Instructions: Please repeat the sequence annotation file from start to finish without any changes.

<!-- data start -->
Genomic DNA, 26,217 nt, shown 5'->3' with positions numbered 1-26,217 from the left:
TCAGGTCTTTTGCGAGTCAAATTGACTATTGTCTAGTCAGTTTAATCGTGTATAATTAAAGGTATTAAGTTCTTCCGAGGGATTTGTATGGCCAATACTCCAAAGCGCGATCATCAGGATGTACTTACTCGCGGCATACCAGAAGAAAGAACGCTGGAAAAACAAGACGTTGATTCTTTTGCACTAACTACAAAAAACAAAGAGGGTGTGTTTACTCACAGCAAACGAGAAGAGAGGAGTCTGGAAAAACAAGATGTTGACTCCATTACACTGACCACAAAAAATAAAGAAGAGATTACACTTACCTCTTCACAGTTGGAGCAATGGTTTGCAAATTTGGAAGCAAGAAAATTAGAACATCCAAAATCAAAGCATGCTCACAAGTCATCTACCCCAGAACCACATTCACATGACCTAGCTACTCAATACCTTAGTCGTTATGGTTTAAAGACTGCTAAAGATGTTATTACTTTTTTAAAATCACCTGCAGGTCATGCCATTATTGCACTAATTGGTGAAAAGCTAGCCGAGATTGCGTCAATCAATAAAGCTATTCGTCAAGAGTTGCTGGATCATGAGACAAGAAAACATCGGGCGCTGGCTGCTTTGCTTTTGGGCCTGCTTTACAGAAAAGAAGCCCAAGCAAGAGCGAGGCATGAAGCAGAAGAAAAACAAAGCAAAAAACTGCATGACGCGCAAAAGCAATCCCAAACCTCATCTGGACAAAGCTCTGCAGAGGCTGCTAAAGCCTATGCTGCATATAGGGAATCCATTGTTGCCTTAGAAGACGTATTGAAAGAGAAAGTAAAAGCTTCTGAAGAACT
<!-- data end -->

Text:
Genomic DNA, 26,217 nt, shown 5'->3' with positions numbered 1-26,217 from the left:
TCAGGTCTTTTGCGAGTCAAATTGACTATTGTCTAGTCAGTTTAATCGTGTATAATTAAAGGTATTAAGTTCTTCCGAGGGATTTGTATGGCCAATACTCCAAAGCGCGATCATCAGGATGTACTTACTCGCGGCATACCAGAAGAAAGAACGCTGGAAAAACAAGACGTTGATTCTTTTGCACTAACTACAAAAAACAAAGAGGGTGTGTTTACTCACAGCAAACGAGAAGAGAGGAGTCTGGAAAAACAAGATGTTGACTCCATTACACTGACCACAAAAAATAAAGAAGAGATTACACTTACCTCTTCACAGTTGGAGCAATGGTTTGCAAATTTGGAAGCAAGAAAATTAGAACATCCAAAATCAAAGCATGCTCACAAGTCATCTACCCCAGAACCACATTCACATGACCTAGCTACTCAATACCTTAGTCGTTATGGTTTAAAGACTGCTAAAGATGTTATTACTTTTTTAAAATCACCTGCAGGTCATGCCATTATTGCACTAATTGGTGAAAAGCTAGCCGAGATTGCGTCAATCAATAAAGCTATTCGTCAAGAGTTGCTGGATCATGAGACAAGAAAACATCGGGCGCTGGCTGCTTTGCTTTTGGGCCTGCTTTACAGAAAAGAAGCCCAAGCAAGAGCGAGGCATGAAGCAGAAGAAAAACAAAGCAAAAAACTGCATGACGCGCAAAAGCAATCCCAAACCTCATCTGGACAAAGCTCTGCAGAGGCTGCTAAAGCCTATGCTGCATATAGGGAATCCATTGTTGCCTTAGAAGACGTATTGAAAGAGAAAGTAAAAGCTTCTGAAGAACT